D 94
Decanter
75% Grenache, 10% Syrah, 10% Mourvedre, 5% Cinsault; yields of just 26hl/ha. The fruit is developing a deliciously balsamic undergrowth aroma. Medium-bodied but aromatically and structurally assertive: bright acidity, highly textural, with an enjoyably unpolished style.
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Le Vieux Donjon

Le Vieux Donjon

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Le Vieux Donjon, France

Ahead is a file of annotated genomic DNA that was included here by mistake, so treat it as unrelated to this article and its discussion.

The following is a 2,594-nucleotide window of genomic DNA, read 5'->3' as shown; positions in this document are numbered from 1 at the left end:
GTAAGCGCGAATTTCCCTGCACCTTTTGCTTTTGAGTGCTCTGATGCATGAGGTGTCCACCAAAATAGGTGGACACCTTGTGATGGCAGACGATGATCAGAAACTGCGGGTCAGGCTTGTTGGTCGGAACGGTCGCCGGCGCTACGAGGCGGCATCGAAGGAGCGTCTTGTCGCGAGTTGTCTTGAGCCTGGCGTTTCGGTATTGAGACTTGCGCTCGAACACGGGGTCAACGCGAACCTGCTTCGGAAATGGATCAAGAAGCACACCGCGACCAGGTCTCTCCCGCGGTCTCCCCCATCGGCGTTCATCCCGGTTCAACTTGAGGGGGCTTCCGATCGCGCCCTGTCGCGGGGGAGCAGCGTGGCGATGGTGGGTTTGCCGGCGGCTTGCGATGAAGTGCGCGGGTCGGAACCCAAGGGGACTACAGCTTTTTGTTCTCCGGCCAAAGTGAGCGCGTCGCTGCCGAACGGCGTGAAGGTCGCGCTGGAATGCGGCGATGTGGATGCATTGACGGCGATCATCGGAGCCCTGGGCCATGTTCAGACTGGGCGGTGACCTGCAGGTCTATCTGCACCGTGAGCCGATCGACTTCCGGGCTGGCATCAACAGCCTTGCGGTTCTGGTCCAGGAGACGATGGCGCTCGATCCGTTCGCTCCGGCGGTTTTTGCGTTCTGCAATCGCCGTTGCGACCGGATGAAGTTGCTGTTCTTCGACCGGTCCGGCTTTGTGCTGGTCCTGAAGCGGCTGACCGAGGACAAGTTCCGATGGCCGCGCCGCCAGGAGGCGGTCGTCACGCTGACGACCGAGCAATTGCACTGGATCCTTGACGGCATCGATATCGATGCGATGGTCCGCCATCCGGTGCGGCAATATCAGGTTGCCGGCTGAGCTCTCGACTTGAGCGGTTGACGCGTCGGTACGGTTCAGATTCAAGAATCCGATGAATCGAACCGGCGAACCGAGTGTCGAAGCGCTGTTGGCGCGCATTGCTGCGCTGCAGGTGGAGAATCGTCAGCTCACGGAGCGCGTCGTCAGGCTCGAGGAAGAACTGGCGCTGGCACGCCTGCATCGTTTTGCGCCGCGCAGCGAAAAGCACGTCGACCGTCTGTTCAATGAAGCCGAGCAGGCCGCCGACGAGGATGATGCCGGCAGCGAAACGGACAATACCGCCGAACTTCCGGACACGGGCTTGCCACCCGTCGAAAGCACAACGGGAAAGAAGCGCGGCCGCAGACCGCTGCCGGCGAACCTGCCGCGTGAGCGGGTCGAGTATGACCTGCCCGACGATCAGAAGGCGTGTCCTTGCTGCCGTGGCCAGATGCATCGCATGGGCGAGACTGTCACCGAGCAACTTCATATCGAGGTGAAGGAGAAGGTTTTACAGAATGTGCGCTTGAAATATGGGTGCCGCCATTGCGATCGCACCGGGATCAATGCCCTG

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Le Vieux Donjon, as it exists today, was created in 1979 with the marriage of Lucien and Marie José Michel. Both Lucien and Marie José's parents owned vineyards in the region, and those holding were combined to form Le Vieux Donjon. The domaine covers fourteen hectares of vineyards (all farmed organically), thirteen planted to red grapes and one planted to white. The Michel's holdings are primarily in the North and Northwest of the AOC, but they also have small plots in the Southwest and East. Their most important parcel is Pialons, and the grapes from the 2008 come from that parcel as well as those in Cabrieres, Bois de Boursan, Les Marines and Le Mourre de Gaude. The soils are mainly limestone and clay, and are studded with the famed galets roulé, the round, rust-colored stones which were left behind after the retreat of the Alpine glaciers which once covered the region